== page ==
British industry pays on average 33 per cent more for electricity than other European countries. Experts are calling for policy changes, but in the meantime firms must embrace flexible energy use.
The reason for higher electricity prices at home is complex, but in recent years has been particularly driven by the perfect storm of underinvestment in an ageing electricity network and a rapid shift from predictable fossil fuel power to fluctuating power from renewable sources.
The pressure on the network is causing transmission and distribution costs in bills to rise much faster than the costs of green policies or electricity generation itself.
Bridging the gap
New research from University College London (UCL) shows that major European neighbours such as France, Germany and Italy tend to recover more of these costs from domestic users, allowing them to lower prices for industry. They also benefit from an extensive network of interconnections between states, allowing them to share power to balance out peaks and troughs in demand.
UCL’s blueprint for bringing costs into line with the rest of Europe proposes that the government do more to encourage investment in renewable energy, better coordinate network infrastructure and ensure a Brexit that supports increased interconnection with European power grids.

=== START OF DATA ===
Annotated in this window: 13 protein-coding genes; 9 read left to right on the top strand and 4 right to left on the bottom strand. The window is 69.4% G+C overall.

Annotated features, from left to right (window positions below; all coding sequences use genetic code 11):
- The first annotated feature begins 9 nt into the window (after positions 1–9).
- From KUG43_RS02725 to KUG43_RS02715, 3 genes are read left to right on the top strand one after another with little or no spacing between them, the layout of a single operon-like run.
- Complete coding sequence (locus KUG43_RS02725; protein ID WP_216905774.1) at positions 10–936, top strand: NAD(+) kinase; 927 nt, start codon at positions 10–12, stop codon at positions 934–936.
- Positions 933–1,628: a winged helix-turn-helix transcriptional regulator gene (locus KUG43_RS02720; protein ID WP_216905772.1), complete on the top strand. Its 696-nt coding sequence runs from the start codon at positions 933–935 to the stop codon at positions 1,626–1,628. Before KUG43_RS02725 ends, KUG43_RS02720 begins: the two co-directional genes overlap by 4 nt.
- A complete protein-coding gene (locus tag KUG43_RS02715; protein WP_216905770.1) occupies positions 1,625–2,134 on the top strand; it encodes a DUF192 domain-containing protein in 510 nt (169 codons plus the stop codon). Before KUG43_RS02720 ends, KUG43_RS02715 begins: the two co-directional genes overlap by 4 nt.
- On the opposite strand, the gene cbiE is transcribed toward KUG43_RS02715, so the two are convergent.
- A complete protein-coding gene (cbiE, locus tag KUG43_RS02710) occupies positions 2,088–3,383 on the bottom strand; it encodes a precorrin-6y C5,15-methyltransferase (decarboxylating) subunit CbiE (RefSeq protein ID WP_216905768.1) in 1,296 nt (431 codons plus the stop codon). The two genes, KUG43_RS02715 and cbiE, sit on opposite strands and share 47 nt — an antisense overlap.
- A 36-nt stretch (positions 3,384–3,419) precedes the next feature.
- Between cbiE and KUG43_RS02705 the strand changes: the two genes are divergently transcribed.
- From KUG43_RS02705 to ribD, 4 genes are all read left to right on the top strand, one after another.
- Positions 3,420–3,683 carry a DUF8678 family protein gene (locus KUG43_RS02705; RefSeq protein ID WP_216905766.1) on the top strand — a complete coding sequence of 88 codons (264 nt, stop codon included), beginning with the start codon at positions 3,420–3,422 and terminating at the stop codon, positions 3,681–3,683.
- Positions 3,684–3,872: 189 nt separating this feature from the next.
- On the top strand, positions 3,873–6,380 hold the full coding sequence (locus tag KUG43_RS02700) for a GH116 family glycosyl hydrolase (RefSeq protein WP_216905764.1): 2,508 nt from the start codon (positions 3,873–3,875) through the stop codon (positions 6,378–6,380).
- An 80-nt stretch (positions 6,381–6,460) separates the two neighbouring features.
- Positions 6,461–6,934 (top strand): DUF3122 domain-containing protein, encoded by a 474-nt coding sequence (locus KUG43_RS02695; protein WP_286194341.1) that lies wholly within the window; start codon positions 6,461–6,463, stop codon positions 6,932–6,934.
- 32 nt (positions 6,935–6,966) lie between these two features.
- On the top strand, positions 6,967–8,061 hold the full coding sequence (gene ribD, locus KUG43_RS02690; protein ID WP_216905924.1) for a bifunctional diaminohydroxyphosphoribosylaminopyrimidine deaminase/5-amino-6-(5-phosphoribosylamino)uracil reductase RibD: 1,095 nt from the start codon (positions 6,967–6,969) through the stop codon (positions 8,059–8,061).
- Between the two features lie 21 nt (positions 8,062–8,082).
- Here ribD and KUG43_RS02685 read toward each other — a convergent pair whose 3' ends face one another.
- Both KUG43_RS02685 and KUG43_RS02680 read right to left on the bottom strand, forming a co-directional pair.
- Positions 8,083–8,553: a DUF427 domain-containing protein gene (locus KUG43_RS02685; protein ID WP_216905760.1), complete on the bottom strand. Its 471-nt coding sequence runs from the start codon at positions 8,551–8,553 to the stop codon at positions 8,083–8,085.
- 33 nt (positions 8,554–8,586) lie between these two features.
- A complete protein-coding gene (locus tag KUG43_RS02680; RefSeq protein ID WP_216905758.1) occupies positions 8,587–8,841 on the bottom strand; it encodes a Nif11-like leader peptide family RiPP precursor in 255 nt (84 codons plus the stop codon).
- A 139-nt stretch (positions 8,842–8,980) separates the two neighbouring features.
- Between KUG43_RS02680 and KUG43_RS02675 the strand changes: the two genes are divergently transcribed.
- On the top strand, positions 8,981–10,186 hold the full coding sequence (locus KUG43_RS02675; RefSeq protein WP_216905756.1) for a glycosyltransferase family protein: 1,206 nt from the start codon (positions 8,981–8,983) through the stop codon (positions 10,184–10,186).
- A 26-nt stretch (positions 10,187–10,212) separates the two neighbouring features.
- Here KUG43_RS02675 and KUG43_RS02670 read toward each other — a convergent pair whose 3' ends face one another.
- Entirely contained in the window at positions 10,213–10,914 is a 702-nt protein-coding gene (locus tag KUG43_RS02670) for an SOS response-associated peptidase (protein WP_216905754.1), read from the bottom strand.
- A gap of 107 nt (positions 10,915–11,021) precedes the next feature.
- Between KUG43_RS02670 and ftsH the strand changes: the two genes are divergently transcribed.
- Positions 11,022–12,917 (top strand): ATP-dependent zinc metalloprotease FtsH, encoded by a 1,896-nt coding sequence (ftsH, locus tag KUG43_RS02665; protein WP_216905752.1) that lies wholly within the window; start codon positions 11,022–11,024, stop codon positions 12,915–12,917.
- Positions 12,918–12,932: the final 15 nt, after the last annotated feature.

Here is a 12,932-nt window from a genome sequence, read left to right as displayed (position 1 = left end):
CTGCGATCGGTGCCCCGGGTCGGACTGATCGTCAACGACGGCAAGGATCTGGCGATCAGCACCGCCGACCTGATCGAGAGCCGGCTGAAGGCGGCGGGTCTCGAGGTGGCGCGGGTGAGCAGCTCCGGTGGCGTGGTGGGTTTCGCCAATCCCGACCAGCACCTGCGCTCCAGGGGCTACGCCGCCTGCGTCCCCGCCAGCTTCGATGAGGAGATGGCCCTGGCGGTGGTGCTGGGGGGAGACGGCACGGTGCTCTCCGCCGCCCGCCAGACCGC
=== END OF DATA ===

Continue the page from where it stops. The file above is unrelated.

In the meantime, energy-intensive businesses should plan for the opportunities presented by a more flexible energy system that rewards lower electricity consumption at peak times.
Reacting to time-of-use charges will allow businesses to avoid higher network costs and, as a smarter network develops, generate extra revenue.
The UCL researchers suggest there should also be a bigger future for Power Purchase Agreements (PPAs), which allow businesses to buy green power direct from producers at a pre-agreed set price.
Although a relatively small market in the UK at present, the proportion of green electricity sourced via PPAs among leading corporations grew fourfold in 2016.